Type of fuel cell


Core temp.



Proton Exchange Membrane (PEMFC)

Portable, stationary and automotive

80°C typical;
35–60% efficient

Compact design, long operating life, quick start-up, well developed

Expensive catalyst; needs chemical grade fuel; complex heat and water control


Space, military,  submarines, transport

60% efficient

Low parts and, operation costs; no compressor; fast cathode kinetics

Large size; sensitive to hydrogen and oxygen impurities

Molten Carbonate

Large power generation

45–50% efficient

High efficiency, flexible to fuel, co-generation

High heat causes corrosion, long startup, short life

Phosphoric Acid

Medium to large power generation

40% efficient

Good tolerance to fuel impurities; co-generation

Low efficiency; limited service life; expensive catalyst

Solid Oxide (SOFC)

Medium to large power generation

60% efficient

Lenient to fuels; can use natural gas, high efficient

High heat causes corrosion, long startup, short life

Direct Methanol

Portable, mobile and stationary use

20% efficient

Compact; feeds on methanol; no compressor

Complex stack; slow response;
low efficiency

Table 5: Advantages and limitations of various fuel cell systems.

Fuel cell developments have been gradual; the specific power is low and a direct battery replacement may never be feasible.




Limitations involve slow start-up times, low power output, sluggish response on power demand, poor loading capabilities, narrow power bandwidth, short service life and high cost. Similar to batteries, the performance of all fuel cells degrades with age, and the stack gradually loses efficiency. Such performance losses are much less apparent with the ICE.


Fuel cells below 1kW are normally non-pressurized and only use a fan to aid in oxygen supply; fuel cells above 1kW are pressurized and include a compressor that lowers efficiency and the system can get rather noisy. The relatively high internal resistance of fuel cells poses a further challenge. Each cell of a stack produces about 1 volt in open circuit; a heavy load causes a notable voltage drop. Similar to the battery, the power bandwidth decreases with age. Individual cells in the stack are also known to cause failures and contaminants are large contributors. Figure 6 illustrates the voltage and power bandwidth as a function of load.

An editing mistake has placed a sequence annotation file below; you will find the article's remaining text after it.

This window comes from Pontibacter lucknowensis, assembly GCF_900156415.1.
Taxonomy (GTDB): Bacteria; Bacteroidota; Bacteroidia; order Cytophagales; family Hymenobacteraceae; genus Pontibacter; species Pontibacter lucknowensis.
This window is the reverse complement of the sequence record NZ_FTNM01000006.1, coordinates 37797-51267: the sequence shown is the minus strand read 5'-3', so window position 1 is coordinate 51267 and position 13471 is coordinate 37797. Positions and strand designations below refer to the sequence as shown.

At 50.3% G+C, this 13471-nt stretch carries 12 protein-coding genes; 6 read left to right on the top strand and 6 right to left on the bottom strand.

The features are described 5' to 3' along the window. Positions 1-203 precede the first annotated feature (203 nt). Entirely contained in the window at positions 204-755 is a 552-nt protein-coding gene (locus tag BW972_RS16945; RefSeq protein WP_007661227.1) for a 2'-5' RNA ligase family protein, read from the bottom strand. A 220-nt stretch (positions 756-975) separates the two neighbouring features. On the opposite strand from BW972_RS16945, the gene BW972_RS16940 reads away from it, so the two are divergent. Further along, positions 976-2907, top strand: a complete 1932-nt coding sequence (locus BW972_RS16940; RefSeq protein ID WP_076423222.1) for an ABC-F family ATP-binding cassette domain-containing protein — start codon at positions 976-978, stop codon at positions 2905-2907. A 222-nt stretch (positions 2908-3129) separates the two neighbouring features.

Figure 6: Power band of a portable fuel cell

High internal resistance causes the cell voltage

to drop rapidly with load. The power band is limited to between 300 and 800mA.

Courtesy of Cadex

Fuel cells operate best at a 30 percent load factor; higher loads reduce efficiency. This and poor throttle response place the fuel cell into a support mode or a charger to keep batteries charged. A stand-alone power source, as the developers had hoped, has not materialized.



Paradox of the fuel cell

The fuel cell enjoyed the height of popularity in the 1990s, when scientists and stock promoters envisioned a world running on a clean and inexhaustible resource hydrogen. They predicted that cars would run on fuel cells, and that household electricity would also be generated by fuel cells. The stock prices skyrocketed but marginal performance, high manufacturing costs and limited service life moderated the hydrogen dream.


It was said that the fuel cell would transform the world as the microprocessor did in the 1970s. A clean and inexhaustible source of energy would become available that would solve the environmental concerns of burning fossil fuel. From 1999 through 2001, more than 2,000 organizations got actively involved in fuel cell development, and four of the largest public fuel cell companies in North America raised over a billion US dollars in public stock offerings. What went wrong?


Hydrogen is not a source of energy per se but a medium to transport and store energy similar to electricity that charges a battery. To envision burning an endless supply of hydrogen,the fuel must first be produced, because hydrogen cannot be pumped from the earth as is possible with oil. While fossil fuel lends itself well to producing hydrogen, taking this valuable fuel to unleash hydrogen makes little sense when it costs as much or more for extraction as burning it directly. The only benefit is reduced greenhouse gases.


Just as the attempt to fly airplanes on steam failed in the mid-1800s, it is conceivable that the fuel cell will never be the powerhouse scientists had hoped for. But there is renewed interest in the automotive field in Japan. Fuel cells are replacing battery banks and diesel generators in office buildings as they can be installed in tight storage places with minimal maintenance and without the need for exhaust. Fuel cells allow continuous and pollution-free operation of forklifts in warehouses, whereas 40M fuel cells generate clean electricity in remote locations. The ultimate dream is propelling vehicles with the clean fuel cell.


Fuel cells may one day taxi airplanes with electric wheel hub motors. This would lower pollution and save up to 4 percent fuel by not running the jet engines. Water produced from the fuel cell while charging the batteries could serve as on-board drinking water; regenerative braking could further assist in charging the batteries and supercapacitors for fast charge acceptance. The ultimate dream is propelling airplanes and vehicles with the clean fuel cell.